Wabtec HQ in Pittsburgh (Capital-Star photo)
After a bargaining session on Thursday, Wabtec Corp. reached a tentative agreement with striking workers from the United Electrical, Radio, and Machine Workers of America union (UE), at its Erie plant, over vacation scheduling, according to the company. Bargaining is set to resume on Tuesday, Aug. 22, and Wednesday Aug. 23, the company said.
The workers, who have been on strike for two months, make locomotive engines in Erie for Wabtec. In addition to improvements to wages and benefits, the 1,400 members of UE at Wabtec want the company to become more environmentally friendly, and allow Erie workers to build a percentage of Wabtec’s greenest locomotives.
But ahead of Thursday’s negotiations, Erie County Executive Brenton Davis said he was concerned the company was considering closing the Erie plant altogether.
Davis said in a statement on Wednesday that “representatives of a major third-party contractor” that makes locomotive components currently assembled at the Erie plant had visited the Wabtec site, which he interpreted as “a troubling development that suggests the company could be considering a plant closure.”
He urged both sides to reach an agreement on a contract proposal. “This plant should not disappear without at least a vote of the workers whose livelihoods are at stake,” Davis added. “Any strike, lay off, or plant closure would have grave effects on our local economy and in the households of those abruptly unemployed.”
Scott Slawson, the president of UE Local 506, said in a statement to the Capital-Star late Wednesday that there had not been any talk of closing the Erie site during negotiations to that point. Ahead of Thursday’s session, Slawson said he hoped “that anything the company has to say would be said to the union first across the bargaining table.”
He added that the negotiations to that point had been “one-sided” with the company holding its positions.
“For whatever reason the company has their way of wanting to do things and it’s not always in the best interest of the Erie community and the people who work in this plant,” Slawson said, adding he remained “hopeful” that an agreement could be reached. “If they would put their thinking caps together with us I’m sure we can get this done.”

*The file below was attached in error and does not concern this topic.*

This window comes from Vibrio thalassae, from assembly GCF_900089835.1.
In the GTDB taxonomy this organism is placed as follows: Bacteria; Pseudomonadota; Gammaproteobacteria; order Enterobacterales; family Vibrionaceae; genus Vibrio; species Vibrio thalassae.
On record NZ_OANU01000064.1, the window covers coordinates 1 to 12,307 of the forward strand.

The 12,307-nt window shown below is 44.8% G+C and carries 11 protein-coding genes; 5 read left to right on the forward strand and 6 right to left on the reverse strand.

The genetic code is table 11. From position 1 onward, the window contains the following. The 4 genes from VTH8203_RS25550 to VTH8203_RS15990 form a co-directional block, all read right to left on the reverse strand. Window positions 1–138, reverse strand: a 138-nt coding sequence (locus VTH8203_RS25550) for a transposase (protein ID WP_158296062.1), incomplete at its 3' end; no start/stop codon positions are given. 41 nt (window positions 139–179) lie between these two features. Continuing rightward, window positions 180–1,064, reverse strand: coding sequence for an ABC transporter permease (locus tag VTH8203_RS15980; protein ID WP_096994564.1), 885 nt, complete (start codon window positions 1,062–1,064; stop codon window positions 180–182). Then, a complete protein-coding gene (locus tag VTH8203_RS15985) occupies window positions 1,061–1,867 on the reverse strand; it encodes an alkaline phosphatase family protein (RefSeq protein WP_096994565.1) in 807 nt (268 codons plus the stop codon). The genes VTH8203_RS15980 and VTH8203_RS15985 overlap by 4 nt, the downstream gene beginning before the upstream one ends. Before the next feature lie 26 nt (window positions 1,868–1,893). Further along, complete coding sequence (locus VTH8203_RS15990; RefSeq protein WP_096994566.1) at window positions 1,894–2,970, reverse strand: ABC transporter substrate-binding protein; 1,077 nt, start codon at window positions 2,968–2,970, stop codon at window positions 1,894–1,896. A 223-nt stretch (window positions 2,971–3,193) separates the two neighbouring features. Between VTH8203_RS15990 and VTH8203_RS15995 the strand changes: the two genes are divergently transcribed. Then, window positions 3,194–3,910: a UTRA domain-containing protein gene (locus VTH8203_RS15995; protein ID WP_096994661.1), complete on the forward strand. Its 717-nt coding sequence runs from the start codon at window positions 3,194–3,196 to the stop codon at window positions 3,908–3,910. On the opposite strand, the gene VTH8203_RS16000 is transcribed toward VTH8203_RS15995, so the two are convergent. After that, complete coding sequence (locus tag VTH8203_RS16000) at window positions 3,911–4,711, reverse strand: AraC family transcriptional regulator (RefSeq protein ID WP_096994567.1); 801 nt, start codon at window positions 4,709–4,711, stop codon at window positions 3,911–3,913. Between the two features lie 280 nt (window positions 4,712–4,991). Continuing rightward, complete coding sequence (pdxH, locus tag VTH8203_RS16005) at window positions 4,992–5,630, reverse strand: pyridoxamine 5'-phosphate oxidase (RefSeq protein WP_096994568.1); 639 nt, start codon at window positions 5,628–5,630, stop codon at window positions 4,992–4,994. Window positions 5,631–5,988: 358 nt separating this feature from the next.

The company declined to comment on Davis’ remarks, but spokesman Tim Bader told the Capital-Star that the company sought to reach an agreement with the union that would “position its employees and the Erie site for success.”
Bader added that the Erie site “has been a laggard in terms of cost and efficiency for years, as compared to other Wabtec sites and suppliers. These challenges seriously hinder the site’s ability to attract new or even keep existing production work in Erie.” He said that in the “current climate, the company is being forced to consider difficult decisions to continue supporting its customers and deliver on its commitments.”
He did not elaborate on what those decisions entailed.
Greener locomotives good for all
One of the things the union proposed was that the company increase how many “tier 4” locomotives it makes at the Erie plant.
The tier system is a 25-year-old set of standards for railroad locomotives from the Environmental Protection Agency. Each locomotive is assigned to a tier based on when it was made, which determines its emissions requirements. Older machines are not expected to meet the same emissions requirements as newer ones.
The EPA introduced the toughest tier 3 and 4 standards for newly built locomotives in 2008. The agency estimates that a tier 4 locomotive “represents a 90 percent [particulate matter] emissions reduction, and an 80 percent [nitrogen oxide] emissions reduction” compared to a tier 2 locomotive.”
The union’s position, supported by an April report from the Political Economy Research Institute at the University of Massachusetts, Amherst, was that building more of the tier 4 locomotives in Erie would be good for the company and the local economy, and ultimately the environment.
Wabtec was one of the first companies to develop and commercialize the tier 4 locomotive in 2015, and Bader said last month its strategy about how it produces locomotives isn’t site-specific.
U.S. Sen. John Fetterman, D-Pa., expressed his support for the striking workers in a statement on Thursday.
“For two months now these workers have gotten up and walked the picket line, for two months these workers have not been paid, and for two months these workers have asked Wabtec to engage in good faith,” Fetterman said. “But for two months, Wabtec has continued to refuse to engage in good faith and give these workers what they deserve.”
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